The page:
Some parts of your childhood will never leave you. In the best-case scenario, those moments will stick with you for the rest of your life. One of those moments is my love of Jeopardy! I feel that confessing my love for a nearly 60-year-old show may have aged me more than I would like to admit but it did stick around for that long for a reason, right?
It started when I was a kid, while I would watch the show with my great aunt. She lived with my mom and me to look after me. Being the sole breadwinner of the house, my mom worked long hours at her job and did not leave much time to be at home outside of sleeping. When you live with only one parent and have plenty of family members around, there is never a need to hire a babysitter.
Sometime during the early afternoon, like clockwork, we turned our TV on and saw Alex Trebek grace our screens. His calm demeanor and approachable self were always nice to see after long days. It’s good to have a friendly face. We both watched the 30-minute segment until it ended. By the end of each episode every night, my mom would walk through the door, and I would smile to see she made it back from work safely.
Jeopardy! may not be the first show anyone would think of as their favorite show as a child, but it was for me. I grew up incredibly sheltered but also alone and being an only child didn’t help either. Some family members lived close by, but I was only around them for major holiday functions, weddings, or when I went to Florida for my summer vacations to be with my grandma.
My great aunt though, who did live with me, did not speak English. She knew a couple of words, but not enough to have a conversation without struggling greatly.
My great aunt was my grandma’s sister and they immigrated from Haiti during their 20s. They grew up speaking Haitian Creole and French and not English. They had to learn on the go when coming to the states to be fully integrated into society and not become othered by people around them.
Unfortunately, my great aunt didn’t grasp English well enough like her other siblings. She didn’t pick up as fast by the time my mom’s generation was growing up. And by that point, it didn’t seem like she ever would.
Well, I started to learn how to speak English and my great aunt was around me as well. I lived for everything PBS had to offer. The programs were fun to watch, to sing along to, and to create memories with. After the initial kid block was over and primetime television came on, Jeopardy! was the first show to come on. It was fun to watch adults respond with random topics to this tall white man in a suit. They all seemed so accomplished when the man said ‘Correct’ and swiftly moved on to the next category. I began to notice my great aunt trying to repeat some of the answers after the contestants said them.
At that moment, I realized I genuinely liked learning new things. It could be about anything and everything, but I just like knowing. My love of trivia began, and I was always excited about answering questions and being engrossed with what’s always talked about. I realize this is me adapting to topics, so I know how to talk to people when the time comes.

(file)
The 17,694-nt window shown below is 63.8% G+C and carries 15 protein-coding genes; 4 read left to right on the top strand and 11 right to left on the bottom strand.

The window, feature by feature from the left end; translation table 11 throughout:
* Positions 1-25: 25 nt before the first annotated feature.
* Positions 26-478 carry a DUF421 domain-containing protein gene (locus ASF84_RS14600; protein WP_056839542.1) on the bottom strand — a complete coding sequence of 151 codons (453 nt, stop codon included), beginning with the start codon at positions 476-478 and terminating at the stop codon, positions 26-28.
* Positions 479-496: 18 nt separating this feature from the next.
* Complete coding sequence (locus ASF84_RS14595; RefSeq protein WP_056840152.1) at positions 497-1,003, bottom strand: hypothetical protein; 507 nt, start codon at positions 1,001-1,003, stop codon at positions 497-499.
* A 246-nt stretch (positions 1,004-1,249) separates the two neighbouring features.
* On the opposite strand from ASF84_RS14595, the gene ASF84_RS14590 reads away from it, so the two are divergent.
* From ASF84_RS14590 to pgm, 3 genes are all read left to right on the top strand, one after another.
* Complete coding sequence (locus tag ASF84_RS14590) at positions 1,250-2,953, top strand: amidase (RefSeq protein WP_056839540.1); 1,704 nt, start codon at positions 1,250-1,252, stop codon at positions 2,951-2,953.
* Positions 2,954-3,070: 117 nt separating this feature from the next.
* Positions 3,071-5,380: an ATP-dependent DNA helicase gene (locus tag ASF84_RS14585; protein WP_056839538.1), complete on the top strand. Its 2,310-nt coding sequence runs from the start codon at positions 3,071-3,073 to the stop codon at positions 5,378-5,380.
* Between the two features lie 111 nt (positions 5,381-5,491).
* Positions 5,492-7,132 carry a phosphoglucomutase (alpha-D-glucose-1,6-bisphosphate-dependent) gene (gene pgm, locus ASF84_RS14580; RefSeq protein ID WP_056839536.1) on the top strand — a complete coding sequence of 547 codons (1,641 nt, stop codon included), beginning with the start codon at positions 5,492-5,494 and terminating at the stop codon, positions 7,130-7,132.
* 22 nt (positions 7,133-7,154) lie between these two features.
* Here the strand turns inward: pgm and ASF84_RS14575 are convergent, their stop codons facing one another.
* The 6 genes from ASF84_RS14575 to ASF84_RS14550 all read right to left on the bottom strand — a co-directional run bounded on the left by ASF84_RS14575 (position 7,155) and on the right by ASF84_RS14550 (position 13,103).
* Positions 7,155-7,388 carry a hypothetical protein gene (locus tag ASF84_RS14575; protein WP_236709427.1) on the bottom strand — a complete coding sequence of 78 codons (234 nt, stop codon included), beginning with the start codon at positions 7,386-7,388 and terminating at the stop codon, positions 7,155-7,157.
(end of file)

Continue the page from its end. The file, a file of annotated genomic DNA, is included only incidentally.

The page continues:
I will always have something interesting to bring up and seem knowledgeable as a result. I won’t feel so lonely if I have my abundance of knowledge wherever I go.
Likewise, I also saw that my great aunt was still trying. Despite her being in her 70s by the time I was born, my great aunt didn’t give up. She still took English classes to get her to actively speak, outside of talking to me of course. By extension of learning a new language, you are being immersed in a new society. Through Jeopardy!, we both learned about culture, pronunciation, and how to be together while similarly being apart.
In the unlikeliest of ways, we bonded over our own version of isolation. She, from not being able to properly communicate with others around her in an English-speaking world, and I, feeling like an outsider and feeling lonely all the time. Now, I didn’t learn Haitian Creole when I was younger either. My family was too concerned about keeping up appearances and not revealing their ethnicity due to the bad reputation being Haitian was in the area.
Ironically, by the time I was growing up, my hometown became predominantly Haitian. I felt disconnected from those around me being open about their upbringing while I had to hide or even felt shunned because I wasn’t Haitian “enough”.
However, they kept it alive during family gatherings while dismissing my generation for wanting to share in our culture. Multigenerational stories like this are not new, but it does shed light on living separate lives from those inside and outside your house.
Every day for years my great aunt and I fell into the routine of watching Jeopardy! until she moved to Canada by the time I was in high school. It became a comfort show and just a pleasant show to have on when nothing else was going on. Only years later did I truly realize the impact it had on me and my development. She recently passed away a couple of months ago, but our moments will always live on. The first thing I looked back on was seeing Alex Trebek greeting the viewer and my great aunt saying, “Hi Alex!’ enthusiastically in her deep Haitian accent. I’ll be remembering her and Alex Trebek fondly for years to come.
I miss you Auntie and also you, Alex. Thanks forever.
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